Dan Colen and Mel Ottenberg Are Normcore Kings At Heart
This one’s for the thick ones. After over a decade of addressing food insecurity through his nonprofit, Sky High Farm, and its offshoot clothing line, artist Dan Colen tapped his friend of 30 years and Interview editor-in-chief Mel Ottenberg for a capsule collection. Launching this Friday, it’s a core wardrobe of suggestively sloganed, sustainable basics, modeled in our Winter 2023 issue by gymfluencer Steven Kelly. From juicy thighs to American flags on fire, the pair hop on FaceTime to get into the inspiration behind Mel Ottenberg for Sky High Farm Workwear.
MEL OTTENBERG: So Dan, thanks for doing a collaboration with me.
DAN COLEN: No, thank you for doing a collaboration with us. You’re the talent. Let’s not forget.
OTTENBERG: Wait, let me get some things straight. Dan and I have known each other for 30 years, and Dan has an amazing clothing company. Do you run a nonprofit?
COLEN: Yeah. I founded a nonprofit. I’m the president of the board of Sky High Farm, which is a 501(c)(3).
OTTENBERG: And Sky High Farm does a lot for the community of New York, right?
COLEN: Definitely. We support pathways towards food sovereignty, so we grow vegetables and raise livestock, all through regenerative farming practices. 100 percent of that is donated to communities without access to a nutritious diet. But we’re also an educational and arts organization, so we do a lot of community youth programming. We have a fellowship program for young adults, and we also distribute a grant to other farmers globally who support sovereignty within their own communities.
OTTENBERG: When did you start the farm?
COLEN: I started the farm in 2012, and for eight years ran it through my studio. Not as a nonprofit, as a part of my art studio. So in that way it’s part of my art practice. We actually just purchased a 560 acre new farm property, so we’re really expanding. We’re moving from a 40 acre farm to 560 acres.
OTTENBERG: And you also have a clothing brand with Dover Street Market.
COLEN: Yeah, an important part of the way we do our work is always acknowledging that traditional philanthropy is problematic in many ways. It can really be an ivory tower. It often preaches to the choir. It can serve the donors more than the individuals that its mission is meant to serve. So one of the ways we’re doing things differently is creating our own revenue stream so we don’t have to solely depend on donor support. We created this clothing brand as a way to generate revenue and advocate for the farm’s work, and Dover Street and Comme des Garçons were our first partners.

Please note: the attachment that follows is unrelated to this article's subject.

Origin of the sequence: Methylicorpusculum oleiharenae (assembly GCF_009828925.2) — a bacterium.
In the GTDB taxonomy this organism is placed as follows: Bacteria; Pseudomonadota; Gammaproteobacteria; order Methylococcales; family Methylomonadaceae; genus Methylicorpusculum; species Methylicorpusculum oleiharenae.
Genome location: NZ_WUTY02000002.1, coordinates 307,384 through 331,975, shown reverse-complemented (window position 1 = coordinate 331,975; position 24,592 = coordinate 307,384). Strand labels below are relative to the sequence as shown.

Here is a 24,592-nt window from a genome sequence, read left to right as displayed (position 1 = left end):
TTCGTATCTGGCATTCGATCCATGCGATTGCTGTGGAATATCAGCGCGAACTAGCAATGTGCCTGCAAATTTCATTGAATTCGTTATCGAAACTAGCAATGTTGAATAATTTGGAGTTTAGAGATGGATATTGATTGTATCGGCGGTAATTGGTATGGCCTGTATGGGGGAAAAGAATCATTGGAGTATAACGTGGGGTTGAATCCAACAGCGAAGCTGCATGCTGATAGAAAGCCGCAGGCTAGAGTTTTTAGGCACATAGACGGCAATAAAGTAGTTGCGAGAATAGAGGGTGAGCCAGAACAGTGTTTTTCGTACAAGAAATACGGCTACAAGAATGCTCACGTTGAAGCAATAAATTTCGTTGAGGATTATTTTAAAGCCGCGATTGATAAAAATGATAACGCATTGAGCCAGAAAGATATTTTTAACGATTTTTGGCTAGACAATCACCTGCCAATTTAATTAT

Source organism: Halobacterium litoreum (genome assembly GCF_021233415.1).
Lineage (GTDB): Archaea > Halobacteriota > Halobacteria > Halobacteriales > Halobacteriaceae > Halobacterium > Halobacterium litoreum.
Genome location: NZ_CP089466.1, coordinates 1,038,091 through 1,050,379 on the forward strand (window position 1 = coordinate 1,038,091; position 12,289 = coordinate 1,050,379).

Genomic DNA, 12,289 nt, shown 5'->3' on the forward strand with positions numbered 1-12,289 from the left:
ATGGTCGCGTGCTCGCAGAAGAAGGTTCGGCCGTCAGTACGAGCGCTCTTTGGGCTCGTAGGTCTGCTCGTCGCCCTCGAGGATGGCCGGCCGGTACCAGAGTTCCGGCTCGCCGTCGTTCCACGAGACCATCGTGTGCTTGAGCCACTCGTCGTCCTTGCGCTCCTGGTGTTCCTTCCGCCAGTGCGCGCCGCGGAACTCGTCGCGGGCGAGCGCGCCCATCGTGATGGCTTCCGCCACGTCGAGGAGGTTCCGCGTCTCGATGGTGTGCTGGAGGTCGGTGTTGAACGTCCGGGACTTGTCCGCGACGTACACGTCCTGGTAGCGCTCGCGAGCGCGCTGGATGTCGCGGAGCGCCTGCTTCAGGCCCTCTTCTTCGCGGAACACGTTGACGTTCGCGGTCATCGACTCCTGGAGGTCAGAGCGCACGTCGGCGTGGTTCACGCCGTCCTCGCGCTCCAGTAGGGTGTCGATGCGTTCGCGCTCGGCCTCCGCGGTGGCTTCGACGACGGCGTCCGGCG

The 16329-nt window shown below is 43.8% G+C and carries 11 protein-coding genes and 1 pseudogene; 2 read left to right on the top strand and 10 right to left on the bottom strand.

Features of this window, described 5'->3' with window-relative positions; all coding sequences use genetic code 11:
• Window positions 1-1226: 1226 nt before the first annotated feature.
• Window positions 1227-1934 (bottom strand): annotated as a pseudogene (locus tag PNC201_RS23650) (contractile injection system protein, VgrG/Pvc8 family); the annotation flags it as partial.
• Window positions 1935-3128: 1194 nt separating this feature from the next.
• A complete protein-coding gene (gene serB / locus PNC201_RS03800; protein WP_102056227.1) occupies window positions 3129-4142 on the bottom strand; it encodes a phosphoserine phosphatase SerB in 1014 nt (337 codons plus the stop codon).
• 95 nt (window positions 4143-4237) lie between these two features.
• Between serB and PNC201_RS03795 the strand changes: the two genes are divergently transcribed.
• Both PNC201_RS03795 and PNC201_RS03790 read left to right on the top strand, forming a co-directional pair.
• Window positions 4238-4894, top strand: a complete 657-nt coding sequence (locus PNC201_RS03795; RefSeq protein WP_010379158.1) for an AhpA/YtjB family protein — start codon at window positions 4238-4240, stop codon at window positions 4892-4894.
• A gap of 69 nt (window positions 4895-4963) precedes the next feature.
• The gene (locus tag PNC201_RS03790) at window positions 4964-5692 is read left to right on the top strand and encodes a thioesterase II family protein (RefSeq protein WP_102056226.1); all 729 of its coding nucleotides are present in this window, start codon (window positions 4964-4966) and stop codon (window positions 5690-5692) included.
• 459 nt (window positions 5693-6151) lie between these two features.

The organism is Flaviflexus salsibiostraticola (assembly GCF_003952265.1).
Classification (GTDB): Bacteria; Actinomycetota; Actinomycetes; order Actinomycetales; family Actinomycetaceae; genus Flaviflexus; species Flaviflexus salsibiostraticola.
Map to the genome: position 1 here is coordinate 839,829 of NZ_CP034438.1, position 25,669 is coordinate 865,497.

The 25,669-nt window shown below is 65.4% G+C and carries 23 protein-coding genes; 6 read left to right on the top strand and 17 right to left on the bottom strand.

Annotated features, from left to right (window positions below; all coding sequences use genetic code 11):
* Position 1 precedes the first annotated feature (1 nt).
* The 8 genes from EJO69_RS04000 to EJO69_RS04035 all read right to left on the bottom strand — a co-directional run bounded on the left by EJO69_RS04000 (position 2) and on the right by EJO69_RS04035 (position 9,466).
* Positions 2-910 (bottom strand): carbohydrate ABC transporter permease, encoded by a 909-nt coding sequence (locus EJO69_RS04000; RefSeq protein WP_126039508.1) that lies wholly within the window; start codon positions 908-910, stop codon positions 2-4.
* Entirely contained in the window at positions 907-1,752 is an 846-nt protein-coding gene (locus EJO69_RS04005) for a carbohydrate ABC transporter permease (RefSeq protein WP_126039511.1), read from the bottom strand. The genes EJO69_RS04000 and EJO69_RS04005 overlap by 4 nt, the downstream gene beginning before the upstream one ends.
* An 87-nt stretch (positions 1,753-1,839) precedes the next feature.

OTTENBERG: Sick. Why the hell would you do a collaboration with me, of all people?
COLEN: I happen to know that you went to school for fashion design, because I was there with you.
COLEN: It actually has nothing to do with that. You were just the person that came up with “Thick One,” and the rest unfolded on its own.
OTTENBERG: I was just looking at the original references. I think we came up with “Thick One” on New Year’s Day in Mexico, right?
COLEN: Yes. But let’s be real, you were there on day zero. We designed a collection together before we even existed.
OTTENBERG: Oh my god, yes. Before Sky High had done anything.
COLEN: It was like you came up to help me imagine what it could be. We made drawings, we made samples.
OTTENBERG: I gave you some of my clothes to rip off.
COLEN: We had crazy ideas that weekend. There were references to the movie, The Witch. It was getting there, but it wasn’t there yet, and you were always so supportive. We always talked about working with you internally. The first few seasons we were doing these smaller capsules with people like Alastair Mckimm, Samira Nasr, Tremaine [Emory]. But it was only appropriate to do a full collection with you.
OTTENBERG: We were looking at a lot of different references. I was like, “Let me think of things that I usually can’t bring up.” There was that amazing reference that’s very taboo, but it’s my favorite.
COLEN: I think we can talk about it, right?
OTTENBERG: We were looking at contemporary American cultures that neither of us usually look at. Kind of right wing stuff.
COLEN: We were looking at this spectrum of Americana from very basic, liberal, dandy aesthetics, all the way over to right wing, and all through some consideration of working-class social cultures.
OTTENBERG: Yeah. It was about mashing it up. Dare I say, it felt illicit.
COLEN: Definitely. It felt really illicit. There were a lot of ideas that didn’t make it onto the moodboard, much less into the collection, but it definitely shaped our process. Things unfolded very naturally because we were willing to consider some of these varied lifestyles.
OTTENBERG: I think we’re both considering the future and the world that your son will inherit. We’re talking about global warming. So we also had some nihilistic and do-gooder vibes mashed up into some American flags on fire.